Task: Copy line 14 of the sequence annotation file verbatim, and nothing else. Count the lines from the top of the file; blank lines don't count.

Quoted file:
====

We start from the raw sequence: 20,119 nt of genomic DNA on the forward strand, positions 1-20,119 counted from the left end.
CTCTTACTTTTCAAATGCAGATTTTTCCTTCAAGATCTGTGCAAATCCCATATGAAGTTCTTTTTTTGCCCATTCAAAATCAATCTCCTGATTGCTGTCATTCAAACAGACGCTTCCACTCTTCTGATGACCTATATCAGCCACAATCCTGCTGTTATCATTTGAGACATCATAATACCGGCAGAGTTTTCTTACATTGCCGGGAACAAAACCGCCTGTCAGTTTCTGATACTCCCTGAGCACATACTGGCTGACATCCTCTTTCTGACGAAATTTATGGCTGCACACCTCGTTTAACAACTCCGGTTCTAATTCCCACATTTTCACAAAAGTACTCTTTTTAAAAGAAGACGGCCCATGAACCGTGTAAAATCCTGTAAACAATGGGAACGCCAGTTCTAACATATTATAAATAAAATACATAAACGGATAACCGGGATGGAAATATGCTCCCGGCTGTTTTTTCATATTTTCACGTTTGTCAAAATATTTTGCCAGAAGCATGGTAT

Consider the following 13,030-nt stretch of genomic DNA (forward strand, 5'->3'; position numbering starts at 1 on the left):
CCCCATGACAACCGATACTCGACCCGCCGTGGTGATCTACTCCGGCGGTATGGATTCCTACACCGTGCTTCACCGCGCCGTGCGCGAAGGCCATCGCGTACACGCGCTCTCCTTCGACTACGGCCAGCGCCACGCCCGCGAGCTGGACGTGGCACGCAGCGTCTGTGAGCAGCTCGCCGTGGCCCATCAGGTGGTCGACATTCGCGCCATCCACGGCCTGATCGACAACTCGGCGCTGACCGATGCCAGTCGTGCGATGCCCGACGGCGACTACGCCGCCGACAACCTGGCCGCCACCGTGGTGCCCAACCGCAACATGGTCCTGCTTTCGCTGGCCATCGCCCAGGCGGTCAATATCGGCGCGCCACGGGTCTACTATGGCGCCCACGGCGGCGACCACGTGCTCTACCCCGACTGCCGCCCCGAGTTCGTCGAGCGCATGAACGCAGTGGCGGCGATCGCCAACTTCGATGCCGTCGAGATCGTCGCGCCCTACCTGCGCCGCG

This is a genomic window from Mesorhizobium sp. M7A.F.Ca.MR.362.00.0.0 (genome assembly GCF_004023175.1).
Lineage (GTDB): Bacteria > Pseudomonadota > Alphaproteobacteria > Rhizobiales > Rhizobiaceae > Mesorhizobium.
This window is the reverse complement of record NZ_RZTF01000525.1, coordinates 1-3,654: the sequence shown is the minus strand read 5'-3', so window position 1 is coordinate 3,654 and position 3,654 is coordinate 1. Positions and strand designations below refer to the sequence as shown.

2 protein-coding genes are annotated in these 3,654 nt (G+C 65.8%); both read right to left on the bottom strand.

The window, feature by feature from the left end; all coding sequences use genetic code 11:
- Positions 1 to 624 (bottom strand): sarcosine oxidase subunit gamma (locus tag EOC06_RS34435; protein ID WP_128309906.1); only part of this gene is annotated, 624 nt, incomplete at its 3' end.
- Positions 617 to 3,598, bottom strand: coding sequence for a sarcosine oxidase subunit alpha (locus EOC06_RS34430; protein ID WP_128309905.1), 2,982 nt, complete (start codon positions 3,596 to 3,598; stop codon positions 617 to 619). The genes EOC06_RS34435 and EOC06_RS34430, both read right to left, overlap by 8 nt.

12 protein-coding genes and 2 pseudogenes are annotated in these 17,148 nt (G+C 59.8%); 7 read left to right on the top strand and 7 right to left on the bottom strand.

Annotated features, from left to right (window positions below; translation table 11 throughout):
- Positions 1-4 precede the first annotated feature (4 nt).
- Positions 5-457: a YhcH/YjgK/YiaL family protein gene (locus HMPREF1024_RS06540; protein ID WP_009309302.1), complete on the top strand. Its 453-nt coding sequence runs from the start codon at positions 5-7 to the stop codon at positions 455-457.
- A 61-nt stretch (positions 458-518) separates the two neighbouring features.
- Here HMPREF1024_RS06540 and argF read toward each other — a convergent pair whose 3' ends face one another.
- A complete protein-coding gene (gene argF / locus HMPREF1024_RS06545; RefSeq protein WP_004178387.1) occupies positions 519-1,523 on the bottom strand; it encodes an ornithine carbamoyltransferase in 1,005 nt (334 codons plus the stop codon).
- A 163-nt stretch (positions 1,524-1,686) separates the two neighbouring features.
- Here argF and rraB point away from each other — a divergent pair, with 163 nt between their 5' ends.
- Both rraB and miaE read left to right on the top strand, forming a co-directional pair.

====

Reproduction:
- Positions 1-4 precede the first annotated feature (4 nt).